David Overton kindly pointed out a little quirk in the installation of the imminent release of IE7 on XP that you might want to adhere to when you go upgrading to the latest and greatest version of Internet Explorer.

Your anti-malware applications, with all their good intentions, will be whipping themselves into an over zealous state of paranoia whilst the installation of IE7 writes numerous keys to the registry.  More than likely the installation will not be allowed to complete because the anti-malware apps do their best to protect IE registry keys from modification by any threat other than IE6 itself.

Best advice is to turn the little blighters off - only temporarily of course whilst the installation completes then wake them up again once you've installed the goods.  They'll be blissfully unaware of the situation apart from noticing what a fabulous new browsing experience you're having - because they're caring like that.

Here's the full lowdown from one of my colleagues across the pond:

 

IE7 Installation and Anti-Malware Applications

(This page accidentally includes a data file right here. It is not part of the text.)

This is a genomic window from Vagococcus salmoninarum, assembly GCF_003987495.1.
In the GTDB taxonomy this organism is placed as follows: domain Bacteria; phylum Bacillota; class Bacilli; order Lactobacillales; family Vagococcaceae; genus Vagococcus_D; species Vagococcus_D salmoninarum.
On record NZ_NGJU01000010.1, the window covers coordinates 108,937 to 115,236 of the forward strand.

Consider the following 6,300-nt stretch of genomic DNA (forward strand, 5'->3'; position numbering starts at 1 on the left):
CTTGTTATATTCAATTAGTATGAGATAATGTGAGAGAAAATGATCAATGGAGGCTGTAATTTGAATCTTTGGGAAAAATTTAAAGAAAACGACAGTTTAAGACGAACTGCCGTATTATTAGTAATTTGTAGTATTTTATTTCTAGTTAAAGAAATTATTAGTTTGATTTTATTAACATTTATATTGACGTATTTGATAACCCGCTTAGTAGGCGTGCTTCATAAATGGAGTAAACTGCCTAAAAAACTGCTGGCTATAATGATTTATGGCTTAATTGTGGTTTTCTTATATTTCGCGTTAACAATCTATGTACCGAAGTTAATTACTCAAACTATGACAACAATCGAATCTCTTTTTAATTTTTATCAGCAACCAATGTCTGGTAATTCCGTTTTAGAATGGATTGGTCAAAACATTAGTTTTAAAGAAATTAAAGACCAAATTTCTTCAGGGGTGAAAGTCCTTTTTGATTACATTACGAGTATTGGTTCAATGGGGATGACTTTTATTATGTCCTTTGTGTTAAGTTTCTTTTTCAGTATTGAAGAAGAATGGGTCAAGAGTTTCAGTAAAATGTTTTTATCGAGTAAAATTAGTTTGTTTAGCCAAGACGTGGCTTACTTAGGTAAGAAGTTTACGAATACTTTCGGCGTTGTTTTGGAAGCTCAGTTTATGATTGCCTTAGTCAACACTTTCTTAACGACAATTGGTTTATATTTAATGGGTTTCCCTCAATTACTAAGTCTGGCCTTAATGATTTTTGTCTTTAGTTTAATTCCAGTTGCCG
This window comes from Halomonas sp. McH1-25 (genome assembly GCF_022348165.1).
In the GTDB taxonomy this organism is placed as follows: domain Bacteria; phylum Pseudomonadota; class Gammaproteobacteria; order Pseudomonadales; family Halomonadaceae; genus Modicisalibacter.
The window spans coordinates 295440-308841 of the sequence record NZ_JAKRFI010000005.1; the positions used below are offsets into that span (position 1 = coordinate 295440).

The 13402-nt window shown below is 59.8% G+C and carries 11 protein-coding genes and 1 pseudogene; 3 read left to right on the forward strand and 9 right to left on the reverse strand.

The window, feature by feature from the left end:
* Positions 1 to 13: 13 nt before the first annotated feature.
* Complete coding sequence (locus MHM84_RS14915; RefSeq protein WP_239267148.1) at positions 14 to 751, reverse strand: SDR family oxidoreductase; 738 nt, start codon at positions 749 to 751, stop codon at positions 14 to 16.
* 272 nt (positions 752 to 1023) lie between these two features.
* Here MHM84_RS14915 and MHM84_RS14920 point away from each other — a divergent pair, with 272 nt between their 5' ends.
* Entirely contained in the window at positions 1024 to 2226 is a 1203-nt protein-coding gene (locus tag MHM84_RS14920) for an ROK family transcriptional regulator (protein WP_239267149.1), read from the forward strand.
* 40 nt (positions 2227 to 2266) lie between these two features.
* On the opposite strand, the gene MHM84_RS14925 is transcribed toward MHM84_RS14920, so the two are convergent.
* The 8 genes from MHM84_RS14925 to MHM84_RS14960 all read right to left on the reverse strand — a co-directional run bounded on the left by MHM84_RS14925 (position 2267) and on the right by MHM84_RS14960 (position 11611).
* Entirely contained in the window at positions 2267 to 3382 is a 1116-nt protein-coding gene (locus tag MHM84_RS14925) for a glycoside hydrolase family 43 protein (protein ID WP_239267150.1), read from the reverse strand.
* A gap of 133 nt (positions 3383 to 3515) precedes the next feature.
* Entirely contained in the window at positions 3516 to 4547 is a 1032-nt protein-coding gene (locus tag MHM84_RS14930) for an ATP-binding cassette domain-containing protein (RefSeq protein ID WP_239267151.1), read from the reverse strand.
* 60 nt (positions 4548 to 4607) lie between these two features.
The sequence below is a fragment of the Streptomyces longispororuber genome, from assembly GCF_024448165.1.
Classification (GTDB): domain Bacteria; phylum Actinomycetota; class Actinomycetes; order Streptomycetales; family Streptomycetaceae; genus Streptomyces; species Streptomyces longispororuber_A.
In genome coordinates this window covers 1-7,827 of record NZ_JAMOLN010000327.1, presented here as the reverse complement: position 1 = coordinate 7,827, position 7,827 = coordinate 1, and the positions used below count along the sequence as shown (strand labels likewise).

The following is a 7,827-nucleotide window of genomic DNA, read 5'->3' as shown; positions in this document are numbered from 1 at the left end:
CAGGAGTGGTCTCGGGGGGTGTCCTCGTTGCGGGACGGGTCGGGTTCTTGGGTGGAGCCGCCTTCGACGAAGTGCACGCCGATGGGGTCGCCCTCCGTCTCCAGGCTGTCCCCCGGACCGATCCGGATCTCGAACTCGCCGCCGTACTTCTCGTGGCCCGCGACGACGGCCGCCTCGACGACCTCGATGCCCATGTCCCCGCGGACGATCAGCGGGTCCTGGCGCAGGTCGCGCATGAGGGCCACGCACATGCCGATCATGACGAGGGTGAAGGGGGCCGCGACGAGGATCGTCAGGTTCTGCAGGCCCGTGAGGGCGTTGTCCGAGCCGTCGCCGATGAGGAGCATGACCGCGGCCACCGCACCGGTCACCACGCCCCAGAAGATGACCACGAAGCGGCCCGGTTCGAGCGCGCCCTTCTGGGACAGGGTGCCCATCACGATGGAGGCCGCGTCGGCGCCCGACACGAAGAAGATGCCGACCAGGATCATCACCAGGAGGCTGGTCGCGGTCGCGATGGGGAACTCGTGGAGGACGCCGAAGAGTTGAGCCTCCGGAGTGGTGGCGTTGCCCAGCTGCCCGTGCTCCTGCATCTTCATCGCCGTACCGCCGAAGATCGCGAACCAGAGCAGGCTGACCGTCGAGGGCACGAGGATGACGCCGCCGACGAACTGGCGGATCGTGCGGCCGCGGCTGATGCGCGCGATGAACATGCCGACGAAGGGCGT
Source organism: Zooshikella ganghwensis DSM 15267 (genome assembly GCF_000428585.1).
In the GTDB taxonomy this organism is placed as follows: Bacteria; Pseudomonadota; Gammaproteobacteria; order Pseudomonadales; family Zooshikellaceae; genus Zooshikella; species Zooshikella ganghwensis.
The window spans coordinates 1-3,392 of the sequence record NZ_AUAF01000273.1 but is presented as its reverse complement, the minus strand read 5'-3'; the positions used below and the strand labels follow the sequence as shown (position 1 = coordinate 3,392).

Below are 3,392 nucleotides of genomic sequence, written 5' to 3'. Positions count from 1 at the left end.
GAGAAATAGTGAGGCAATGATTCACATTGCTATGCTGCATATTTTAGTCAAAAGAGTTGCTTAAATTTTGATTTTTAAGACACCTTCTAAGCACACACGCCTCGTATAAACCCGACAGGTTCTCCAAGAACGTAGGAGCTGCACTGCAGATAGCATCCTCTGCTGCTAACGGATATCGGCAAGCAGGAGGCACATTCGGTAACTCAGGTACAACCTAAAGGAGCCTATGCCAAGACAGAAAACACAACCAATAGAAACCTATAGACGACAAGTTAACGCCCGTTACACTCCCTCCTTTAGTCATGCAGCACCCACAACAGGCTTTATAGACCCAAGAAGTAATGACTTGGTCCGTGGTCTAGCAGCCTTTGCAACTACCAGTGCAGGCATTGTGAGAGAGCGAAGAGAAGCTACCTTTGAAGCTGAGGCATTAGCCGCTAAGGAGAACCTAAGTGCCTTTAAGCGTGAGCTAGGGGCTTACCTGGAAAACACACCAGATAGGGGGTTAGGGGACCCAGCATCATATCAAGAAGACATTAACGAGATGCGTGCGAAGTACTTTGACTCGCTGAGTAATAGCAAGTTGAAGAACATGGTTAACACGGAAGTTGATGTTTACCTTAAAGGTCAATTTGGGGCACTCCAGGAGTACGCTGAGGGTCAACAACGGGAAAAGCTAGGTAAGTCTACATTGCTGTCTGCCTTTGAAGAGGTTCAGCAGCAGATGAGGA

A few people have asked why we recommend temporarily disabling anti-virus or anti-spyware applications (which I’ll refer to together as anti-malware) prior to installing IE7, so here’s a little insight to the situation.

Along with copying IE7 files to your system, IE7’s setup writes a large number of registry keys.  A common way anti-malware applications protect your computer is by preventing writes to certain registry keys used by IE.  Any registry key write that fails during setup will cause setup to fail and rollback changes.  We work around the problem in most instances by checking permissions at the beginning of setup, but many anti-malware programs monitor the key rather than change permissions.  Therefore, setup thinks it has access when it starts, but then fails when it later attempts to write the key.

The majority of users likely haven’t seen any such problems even with anti-malware enabled because we work with third-party vendors to identify IE7 setup as ‘safe’ based on something like digital signatures or file hashes.  While this could lead us to remove the recommendation to disable anti-malware apps, we’ve decided to leave it in setup because a number of factors may still cause some customers to have this problem.  Specifically:

  • With all the anti-malware apps available, we don’t want to assume all of them work just because we haven’t heard of a problem yet.
  • Even anti-malware apps we’ve tested sometimes require the latest definition updates.  If a user doesn’t have the latest definitions, he or she may still hit a problem even though we consider the issue resolved.
  • Failed installation is an awful user experience so we take every step to reduce the chances of setup failing.

I hope this helps answer some of your questions.

John Hrvatin
Program Manager